Whether after tsunamis in Japan and Indonesia, hurricanes like Katrina and Sandy, typhoons in the Philippines, or even during search efforts after last month’s lost Malaysian Airlines flight, waves have been the focus of many urgent conversations in the past decade. Anyone who has a home on or near a coastline is talking more these days about the simple calculus of storm surges, beach erosion, and sea level rise than ever before.

Into this discussion last fall came Waves, a new book by Fredric Raichlen SM ’55, ScD ’62, a civil engineering professor emeritus at the California Institute of Technology. aas

Raichlen’s deceptively simple book, part of MIT Press’s Essential Knowledge Series, teaches its readers all the basics about waves, then takes direct aim at this century’s most pressing concerns about them. Listen to Raichlen’s discussion of the book in this month’s Alumni Books Podcast.

Raichlen, who studied waves at MIT’s hydrodynamics lab in the 1950s (now the Parsons Lab), says the book was his way to dial back the hysteria waves cause and ground readers in their fundamentals. In Waves, one learns that:

  • A tsunami, even far out to sea, is considered a shallow-water wave.
  • The sun has as much to do with tides as the moon does.
  • A storm in Alaska can cause wave damage to shorelines in Los Angeles, over 3,000 miles away.

“I wanted to lay down some of the basics of ocean waves in a simple fashion, and in the latter part of the book talk about areas I had become involved in both in research and in engineering consulting,” says Raichlen, who taught and conducted research at Caltech for nearly 50 years before retiring in 2001.

Readers will notice that the book sticks to its premise of essential knowledge and stops shorts of editorializing on climate change. “I really wanted to avoid that,” Raichlen says in the podcast. “Climate change and sea level rise are important to our coastal regions…[but] things are really not that definite in terms of quantitative estimates of sea level rise and there’s a wide range of ideas of the magnitude and rate of sea level rise. So I wanted to talk about things more definite.”

raichlen sound

Listen to the complete podcast here. Listen to past books podcasts on optics, health care, and architecture by visiting MITAA on Soundcloud.


Slide background L-R: Brian Mulcahy '86, Jeremy Rishel '94, Mike Gerhardt '12, Professor Alex Slocum ’82, SM ’83, PhD ’85
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L-R: Ryan Borker, Adam McCready, Thomas Brand, Jean-Paul Lauture

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L-R: Chad Galts, John Cunniffe, Samantha Carney

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L-R: Jim DiCarlo, Kris Brewer, Dan Oliver '60, Domingo Godoy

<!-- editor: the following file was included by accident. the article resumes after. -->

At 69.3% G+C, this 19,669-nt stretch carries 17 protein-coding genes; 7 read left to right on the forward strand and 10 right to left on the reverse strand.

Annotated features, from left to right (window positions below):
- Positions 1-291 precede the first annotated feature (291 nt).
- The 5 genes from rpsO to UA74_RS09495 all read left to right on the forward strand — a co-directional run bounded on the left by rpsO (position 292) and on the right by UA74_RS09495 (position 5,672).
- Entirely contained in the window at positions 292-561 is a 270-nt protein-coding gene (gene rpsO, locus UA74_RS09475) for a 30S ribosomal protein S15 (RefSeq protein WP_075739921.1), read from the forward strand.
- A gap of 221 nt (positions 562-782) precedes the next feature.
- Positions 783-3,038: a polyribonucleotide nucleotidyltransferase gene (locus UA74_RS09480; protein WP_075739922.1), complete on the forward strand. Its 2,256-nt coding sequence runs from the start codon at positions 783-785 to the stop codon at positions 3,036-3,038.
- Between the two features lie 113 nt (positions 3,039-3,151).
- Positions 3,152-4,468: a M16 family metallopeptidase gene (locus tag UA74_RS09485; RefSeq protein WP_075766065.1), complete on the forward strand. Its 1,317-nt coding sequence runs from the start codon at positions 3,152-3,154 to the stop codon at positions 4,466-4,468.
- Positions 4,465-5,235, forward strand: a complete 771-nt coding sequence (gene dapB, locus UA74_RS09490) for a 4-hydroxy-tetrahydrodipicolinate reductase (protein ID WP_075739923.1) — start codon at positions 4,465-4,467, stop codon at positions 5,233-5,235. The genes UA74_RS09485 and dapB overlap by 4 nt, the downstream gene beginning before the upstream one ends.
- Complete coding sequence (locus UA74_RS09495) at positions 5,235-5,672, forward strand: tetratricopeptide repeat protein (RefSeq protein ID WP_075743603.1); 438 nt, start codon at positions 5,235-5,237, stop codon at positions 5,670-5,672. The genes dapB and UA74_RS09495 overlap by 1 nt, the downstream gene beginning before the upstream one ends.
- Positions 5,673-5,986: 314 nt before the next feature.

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L-R: Sally Miller, Jess Rooney Gallagher, Jenn Gagner, Maddie Hickman '11

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L-R: Madeline Pascolini-Campbell, Bill King, Joseph Azzarelli, Maggie Lloyd '12

Slide background L-R: Professor Nader Tehrani, Stephen Shum SM '11, Charlie Maher, Christina Meagher
Slide background L-R: Professor Dava Newman, Julie Pryor, Rachel DeLucas
Slide background L-R: Stephanie Kloos, Sam Shames, Jonathan Runstadler, Sarah Lewis
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L-R: Gordon Wintrob '12, Tim Mertz, Peter Whincop, Tom Gearty


Maggie Lloyd ’12 has dreamed of running the Boston Marathon for years. Since she qualified last fall, she has thought about crossing the finish line every day and what it will mean for her college and her college town, after last year’s violence.

Now, she’ll be making that run with nearly 40 fellow alumni, students, faculty, and friends on the MIT Strong Boston Marathon team in the race’s 118th running.

Maggie Lloyd '12.

Maggie Lloyd ’12.

“I am constantly reminded that this year’s Boston marathon isn’t going to be just another race,” Lloyd says. “I felt helpless after the marathon last year, but I don’t feel that way anymore. What this team is doing is casting aside doubt and fear and showing up in Hopkinton to take back the finish line.”

The team, which formed in January, began with 25 runners committed to raising $4,000 or more. Since then, it has grown to include runners with existing entries who will raise at least $1,000 toward the team’s goals: to honor Officer Collier, celebrate the spirit of the MIT community’s response to the crisis, stand in solidarity with the city of Boston, and support the Collier Fund at MIT.

The runners have no shortage of inspiration. Despite injuries, bad weather, and the typical anxieties of distance running, they are feeling the groundswell of enthusiasm from their peers, family, and alma mater.

Like Lloyd, Mike Gerhardt ’12 has run down Boylston Street before. Last year, however, he was running away from the finish line, amid the chaos, to find safety. Gerhardt and his mother had been there waiting for his father, who was one of the thousands of runners held up on Commonwealth Avenue after the bombs went off.